Use-of-force expert defends police actions
Jul 10 2012
The defence lawyer for Tyler Archer, a 20-year-old man whose arrest by two Victoria police officers has sparked three investigations and now a public hearing, grilled a use-of-force expert Monday over whether a video of the incident posted on YouTube showed excessive force.
Richard Neary went through the 56-second video frame by frame, dissecting the amount of time that passes between Const. Chris Bowser giving orders to Archer and subsequent kick and knee strikes by Bowser.
Archer’s forcible arrest on March 21, 2010, after a brawl outside the downtown Social Club, is the subject of a public hearing by the Office of the Police Complaint Commissioner.
Vancouver police Const. Darren Hall, a certified use-of-force instructor, has written a report supporting the actions of the officers.
Hall agreed with Neary Monday that on the video, Archer appears co-operative as he sits down on the ground within two seconds of being ordered to do so by Bowser.
“Did you see any actions by Archer that show aggression?” Neary asked.
“By the time he comes into view, he seems to be responding to commands from Const. Bowser. I don’t see anything in the body language that he would represent an imminent threat,” Hall said.
Archer can be heard saying, “I’m fine, I got punched in the face,” once he’s on the ground. Const. Brendan Robinson comes quickly into the frame, grabbing Archer and pushing him onto his hands and knees.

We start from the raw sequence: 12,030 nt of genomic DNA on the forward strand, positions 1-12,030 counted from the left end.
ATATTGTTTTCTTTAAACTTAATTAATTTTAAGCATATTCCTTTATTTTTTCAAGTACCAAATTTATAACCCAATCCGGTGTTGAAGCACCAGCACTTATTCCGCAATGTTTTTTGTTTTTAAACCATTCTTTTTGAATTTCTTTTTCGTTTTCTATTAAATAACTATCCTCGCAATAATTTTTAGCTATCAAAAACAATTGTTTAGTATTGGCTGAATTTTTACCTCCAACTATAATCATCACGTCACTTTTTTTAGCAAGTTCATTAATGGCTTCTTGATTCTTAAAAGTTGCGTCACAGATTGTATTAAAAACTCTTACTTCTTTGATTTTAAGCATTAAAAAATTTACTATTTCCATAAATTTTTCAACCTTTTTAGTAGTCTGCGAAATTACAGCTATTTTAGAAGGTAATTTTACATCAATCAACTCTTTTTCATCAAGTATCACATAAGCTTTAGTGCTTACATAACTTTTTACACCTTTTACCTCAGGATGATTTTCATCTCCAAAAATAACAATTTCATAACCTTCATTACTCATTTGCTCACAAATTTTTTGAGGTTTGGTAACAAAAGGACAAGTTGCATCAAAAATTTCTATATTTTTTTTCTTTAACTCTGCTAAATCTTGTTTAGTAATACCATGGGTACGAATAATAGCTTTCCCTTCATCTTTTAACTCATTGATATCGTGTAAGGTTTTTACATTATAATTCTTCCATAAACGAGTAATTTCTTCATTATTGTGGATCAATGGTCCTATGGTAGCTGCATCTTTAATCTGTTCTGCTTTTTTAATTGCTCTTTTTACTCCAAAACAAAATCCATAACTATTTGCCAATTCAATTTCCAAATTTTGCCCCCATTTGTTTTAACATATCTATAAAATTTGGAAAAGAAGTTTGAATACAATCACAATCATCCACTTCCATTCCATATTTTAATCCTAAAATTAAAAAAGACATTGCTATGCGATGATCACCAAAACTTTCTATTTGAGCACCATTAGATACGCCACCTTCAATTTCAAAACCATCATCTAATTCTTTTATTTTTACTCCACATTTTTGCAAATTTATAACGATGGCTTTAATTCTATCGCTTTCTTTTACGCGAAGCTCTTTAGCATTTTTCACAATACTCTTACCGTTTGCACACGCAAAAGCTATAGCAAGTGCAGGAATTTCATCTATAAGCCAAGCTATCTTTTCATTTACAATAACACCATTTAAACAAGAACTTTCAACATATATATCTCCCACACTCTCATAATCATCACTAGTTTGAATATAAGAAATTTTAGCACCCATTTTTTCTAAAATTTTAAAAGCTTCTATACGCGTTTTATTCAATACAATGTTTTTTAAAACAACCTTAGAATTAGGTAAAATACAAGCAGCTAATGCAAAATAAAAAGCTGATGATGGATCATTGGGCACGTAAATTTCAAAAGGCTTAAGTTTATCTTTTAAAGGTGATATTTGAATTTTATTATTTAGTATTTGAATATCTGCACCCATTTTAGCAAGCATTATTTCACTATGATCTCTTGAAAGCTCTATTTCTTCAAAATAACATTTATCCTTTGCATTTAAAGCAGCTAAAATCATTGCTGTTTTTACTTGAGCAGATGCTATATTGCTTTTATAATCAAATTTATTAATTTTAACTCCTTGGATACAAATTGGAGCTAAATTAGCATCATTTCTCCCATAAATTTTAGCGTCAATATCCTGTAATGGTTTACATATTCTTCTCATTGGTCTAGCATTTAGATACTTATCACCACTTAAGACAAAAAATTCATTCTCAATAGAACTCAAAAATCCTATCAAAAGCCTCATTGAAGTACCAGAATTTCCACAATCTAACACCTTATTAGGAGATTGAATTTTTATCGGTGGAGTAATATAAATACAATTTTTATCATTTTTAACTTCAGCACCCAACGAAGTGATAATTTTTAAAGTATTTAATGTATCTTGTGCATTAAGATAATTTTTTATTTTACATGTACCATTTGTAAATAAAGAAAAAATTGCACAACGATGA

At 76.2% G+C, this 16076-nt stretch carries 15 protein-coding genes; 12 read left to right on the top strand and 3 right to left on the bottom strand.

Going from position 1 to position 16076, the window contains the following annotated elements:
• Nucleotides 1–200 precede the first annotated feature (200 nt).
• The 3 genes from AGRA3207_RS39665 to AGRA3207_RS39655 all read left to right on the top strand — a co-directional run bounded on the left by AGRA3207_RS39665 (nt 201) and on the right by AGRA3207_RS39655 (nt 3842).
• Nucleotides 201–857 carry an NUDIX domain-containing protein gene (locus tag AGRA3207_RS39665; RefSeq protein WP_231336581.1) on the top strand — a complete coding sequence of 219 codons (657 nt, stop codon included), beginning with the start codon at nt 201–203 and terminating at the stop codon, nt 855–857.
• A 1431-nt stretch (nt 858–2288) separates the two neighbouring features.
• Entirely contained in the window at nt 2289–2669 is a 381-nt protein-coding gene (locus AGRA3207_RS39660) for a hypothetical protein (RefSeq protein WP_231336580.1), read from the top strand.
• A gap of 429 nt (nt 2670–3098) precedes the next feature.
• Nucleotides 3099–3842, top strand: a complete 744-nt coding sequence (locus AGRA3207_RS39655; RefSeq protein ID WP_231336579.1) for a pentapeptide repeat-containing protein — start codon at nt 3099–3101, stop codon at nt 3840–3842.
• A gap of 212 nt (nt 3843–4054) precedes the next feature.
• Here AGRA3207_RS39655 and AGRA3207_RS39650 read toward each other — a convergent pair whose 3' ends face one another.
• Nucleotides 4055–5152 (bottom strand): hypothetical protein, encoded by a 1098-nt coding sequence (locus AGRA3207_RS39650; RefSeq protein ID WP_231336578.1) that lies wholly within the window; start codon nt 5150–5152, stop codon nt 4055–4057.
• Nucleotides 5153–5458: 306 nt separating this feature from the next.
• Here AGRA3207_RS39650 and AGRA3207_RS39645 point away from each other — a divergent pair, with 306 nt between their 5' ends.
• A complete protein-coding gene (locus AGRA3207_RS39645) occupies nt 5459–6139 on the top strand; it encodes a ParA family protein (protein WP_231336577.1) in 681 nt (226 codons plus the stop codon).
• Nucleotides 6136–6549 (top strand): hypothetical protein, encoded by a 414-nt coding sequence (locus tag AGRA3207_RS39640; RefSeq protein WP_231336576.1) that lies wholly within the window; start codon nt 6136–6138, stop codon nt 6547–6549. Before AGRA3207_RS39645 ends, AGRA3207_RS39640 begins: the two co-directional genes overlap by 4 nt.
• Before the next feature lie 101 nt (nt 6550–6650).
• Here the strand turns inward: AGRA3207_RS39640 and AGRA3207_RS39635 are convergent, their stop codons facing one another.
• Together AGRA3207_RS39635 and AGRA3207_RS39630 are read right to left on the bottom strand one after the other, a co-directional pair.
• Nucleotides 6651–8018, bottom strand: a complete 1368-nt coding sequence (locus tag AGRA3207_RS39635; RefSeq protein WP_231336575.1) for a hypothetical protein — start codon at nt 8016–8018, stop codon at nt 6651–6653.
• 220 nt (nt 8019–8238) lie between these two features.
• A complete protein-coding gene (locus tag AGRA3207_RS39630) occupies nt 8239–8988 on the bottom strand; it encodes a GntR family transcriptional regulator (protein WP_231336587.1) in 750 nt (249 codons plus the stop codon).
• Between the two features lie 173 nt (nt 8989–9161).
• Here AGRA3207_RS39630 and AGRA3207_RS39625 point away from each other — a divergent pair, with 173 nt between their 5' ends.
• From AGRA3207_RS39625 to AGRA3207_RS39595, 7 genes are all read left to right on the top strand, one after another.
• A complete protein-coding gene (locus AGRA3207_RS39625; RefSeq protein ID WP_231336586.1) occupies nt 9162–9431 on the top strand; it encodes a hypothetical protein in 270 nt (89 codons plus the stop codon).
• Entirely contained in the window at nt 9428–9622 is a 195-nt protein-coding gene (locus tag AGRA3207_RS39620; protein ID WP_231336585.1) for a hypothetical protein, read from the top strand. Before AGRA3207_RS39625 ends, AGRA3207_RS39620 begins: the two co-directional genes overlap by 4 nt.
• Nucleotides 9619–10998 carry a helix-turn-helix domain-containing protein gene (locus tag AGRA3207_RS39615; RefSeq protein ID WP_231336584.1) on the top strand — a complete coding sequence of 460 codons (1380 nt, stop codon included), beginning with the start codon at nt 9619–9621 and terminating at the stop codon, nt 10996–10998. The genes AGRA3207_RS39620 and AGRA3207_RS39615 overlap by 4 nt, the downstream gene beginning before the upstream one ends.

Neary pointed out a frame where Archer brings his right hand back and is in Robinson’s grip. He said says his client would have fallen flat on his face if he’d offered his left hand to be handcuffed.
Archer was already bleeding from a broken nose suffered during the late-night brawl. There was never any proof Archer had a role in an assault against Ryan Friesen, who was lying unconscious on the sidewalk.
Bowser gets his handcuffs, tells Archer to put his hands behind his back and, within two seconds, delivers a hard kick to Archer’s side. That is followed by two knee strikes to the middle of Archer’s back.
Hall said during those two seconds, Archer appears to be crawling away, which is what he believes prompted Bowser’s decision to deliver the kick.
“He is not putting his hands behind his back and he’s crawling away from police,” Hall said.
Hall said officers are taught to tell people exactly what they want the person to do, such as “lie flat on your stomach with your arms at your side.” Bowser did not do this, Hall said.
Hall testified earlier in the day that officers should avoid striking the spine or kidneys of people they are subduing, since it can do permanent damage.
Neary said the kick was to Archer’s kidney and the knee strikes to his spine. Hall disagreed, saying the impact was close but not directly on the kidneys or back.
Hall refused to use the word “kick. He said that while the action looks like a kick to the average person, the word has a negative connotation and doesn't communicate the purpose behind the action. He called the action a “stun.”
Neary said Hall has examined about 30 use-of-force cases by police and in every one, found the force used was appropriate. Neary also quoted Bowser’s statement to police investigators that when Bowser watches the video, he sees excellent police work and that he should be get a commendation.
While three investigations by outside police departments cleared the officers of wrongdoing, the adjudicator Ben Casson has the power to recommend discipline if he decides excessive force was used.
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